by Sandra Murphy
& Lorie Lewis Ham
This week we have the pleasure of reviewing Andrew MacRae’s first mystery novel Murder Misdirected, interviewing Andrew, and at the end of this post is a chance to win a copy of the book.
The Kid has just returned from Louisiana where he first kept Fast Eddie company and then stood as sole mourner at Eddie’s funeral. It’s what you do for the man who mentored you, pretty much raised you and made you who you are today. It also cost a lot of money The Kid didn’t have so he borrowed from the people who charge high rates, rather insist on getting their money back and don’t bother with reporting to the credit bureau.
So, what’s a flat-broke pickpocket to do? The Kid goes to the nearest convention center and gets to work. It’s a good day, plenty of out of towners to choose from and The Kid fills his gimme bag with wallets hidden from view by convention literature. To add to the score, he shares a cab to the airport and lifts the last wallet of the day. He should’ve quit while he was ahead.
It seems the last mark wasn’t such a good person, in fact, much worse than an ordinary but exceptionally talented pickpocket like The Kid. Now The Kid’s hanging out with the wrong sort of people—the Feds—the cops and a diamond merchant. They’re all on the hunt for the missing ten million dollar’s worth of diamonds that should have been with the guy in the cab. Did The Kid lift those too?
Add in his stripper ex-girlfriend Lynn, a sweet hooker maybe named Darlene, Mel the friendly cop, Barbara and Tom from the bookstore (and Junior the store cat), a mysterious Russian mobster and The Kid’s got his hands full of much more than other people’s wallets.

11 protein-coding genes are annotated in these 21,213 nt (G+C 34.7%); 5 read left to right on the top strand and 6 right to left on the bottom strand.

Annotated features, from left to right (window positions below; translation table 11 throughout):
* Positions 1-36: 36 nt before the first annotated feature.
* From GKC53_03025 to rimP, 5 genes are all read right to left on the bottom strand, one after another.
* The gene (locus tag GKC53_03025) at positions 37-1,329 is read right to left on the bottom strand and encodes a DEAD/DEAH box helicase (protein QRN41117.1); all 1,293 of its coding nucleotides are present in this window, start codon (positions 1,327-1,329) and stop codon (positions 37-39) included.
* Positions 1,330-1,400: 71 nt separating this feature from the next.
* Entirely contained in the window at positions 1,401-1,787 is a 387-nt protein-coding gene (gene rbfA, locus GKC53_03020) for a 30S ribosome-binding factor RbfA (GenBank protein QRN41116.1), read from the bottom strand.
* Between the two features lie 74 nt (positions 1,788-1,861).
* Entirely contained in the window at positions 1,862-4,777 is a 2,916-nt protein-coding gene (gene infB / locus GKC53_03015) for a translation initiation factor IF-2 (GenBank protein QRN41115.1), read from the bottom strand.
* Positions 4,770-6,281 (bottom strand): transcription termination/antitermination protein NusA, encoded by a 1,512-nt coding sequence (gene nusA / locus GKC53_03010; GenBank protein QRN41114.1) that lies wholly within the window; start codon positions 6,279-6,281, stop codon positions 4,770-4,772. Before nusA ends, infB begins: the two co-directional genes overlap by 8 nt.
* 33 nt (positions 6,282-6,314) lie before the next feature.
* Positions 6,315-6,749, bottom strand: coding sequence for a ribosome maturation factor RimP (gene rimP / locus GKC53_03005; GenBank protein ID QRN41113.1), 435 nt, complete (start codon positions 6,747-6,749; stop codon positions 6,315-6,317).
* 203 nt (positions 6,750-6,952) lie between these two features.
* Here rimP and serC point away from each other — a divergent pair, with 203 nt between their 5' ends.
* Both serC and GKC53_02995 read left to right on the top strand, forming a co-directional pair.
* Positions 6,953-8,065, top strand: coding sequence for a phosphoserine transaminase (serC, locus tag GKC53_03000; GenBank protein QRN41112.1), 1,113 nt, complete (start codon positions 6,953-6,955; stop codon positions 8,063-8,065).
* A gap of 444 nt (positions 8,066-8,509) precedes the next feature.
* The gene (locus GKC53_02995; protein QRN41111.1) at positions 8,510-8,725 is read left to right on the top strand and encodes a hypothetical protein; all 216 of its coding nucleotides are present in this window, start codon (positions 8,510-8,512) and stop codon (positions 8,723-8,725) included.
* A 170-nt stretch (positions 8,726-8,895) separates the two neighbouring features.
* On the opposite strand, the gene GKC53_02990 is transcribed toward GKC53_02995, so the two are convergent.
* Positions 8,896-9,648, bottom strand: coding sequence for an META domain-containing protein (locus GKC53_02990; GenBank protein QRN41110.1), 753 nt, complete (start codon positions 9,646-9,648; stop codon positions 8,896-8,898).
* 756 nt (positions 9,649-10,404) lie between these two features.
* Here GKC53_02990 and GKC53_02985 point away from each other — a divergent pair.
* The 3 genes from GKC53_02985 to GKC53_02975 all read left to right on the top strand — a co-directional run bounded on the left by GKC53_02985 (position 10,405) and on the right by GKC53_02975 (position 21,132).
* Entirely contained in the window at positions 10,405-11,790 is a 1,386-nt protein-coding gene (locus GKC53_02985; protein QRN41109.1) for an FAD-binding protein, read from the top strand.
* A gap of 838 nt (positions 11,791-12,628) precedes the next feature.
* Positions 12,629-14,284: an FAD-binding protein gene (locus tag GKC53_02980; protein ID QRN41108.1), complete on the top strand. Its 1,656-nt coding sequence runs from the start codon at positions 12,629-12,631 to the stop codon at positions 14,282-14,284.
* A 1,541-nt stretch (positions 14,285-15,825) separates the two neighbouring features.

Luckily, he’s not just quick with his hands but his brain too and he soon figures out the location of the missing diamonds and just who the baddest guy really is.
This book is full of characters you’d really like to meet and hang out with—while hanging onto your wallet of course. The ending ties up a lot of loose ends but I hope that doesn’t mean this is a stand-alone book. I’d love to visit with The Kid, Lynn, Barbara, Mel, Tom and Junior again.
Interview with Andrew MacRae
Lorie: How long have you been writing?
Andrew: I’ve wanted to be a writer pretty much all my life. I took a stab at it when in my 20s and working in a warehouse. I’d come home and type on my little manual Olivetti every night. Never sold anything but did receive a few nice rejections.
Lorie: When did your first novel come out? What was it called? A little about it?
Andrew: Murder Misdirected was released by Mainly Murder Press this past June. It’s the story of a pickpocket who one day picks the wrong pocket and finds himself on the run.
Lorie: Have you always written mysteries/suspense? If not what else have you written?
Andrew: I grew up reading Ellery Queen Mystery Magazine and have always written mysteries as well as a smattering of science fiction and historical stories.
Lorie: What brought you to choose the setting and characters in your latest book/series?
Andrew: In a writing workshop we were given a ten-minute writing assignment describing someone getting dressed in the morning. I decided the person was a pickpocket and had a special suit with hidden pockets. I started writing and didn’t stop until three months and fifty thousand words later!
Lorie: Tell me a little about the setting and main character for your book.
Andrew: Murder Misdirected takes place in a city that could be San Francisco but isn’t specified. The Kid, as he is known on the street, is a thirty-something master pickpocket and book lover.
Lorie: Do you write to entertain or is there something more you want the readers to take away from your work?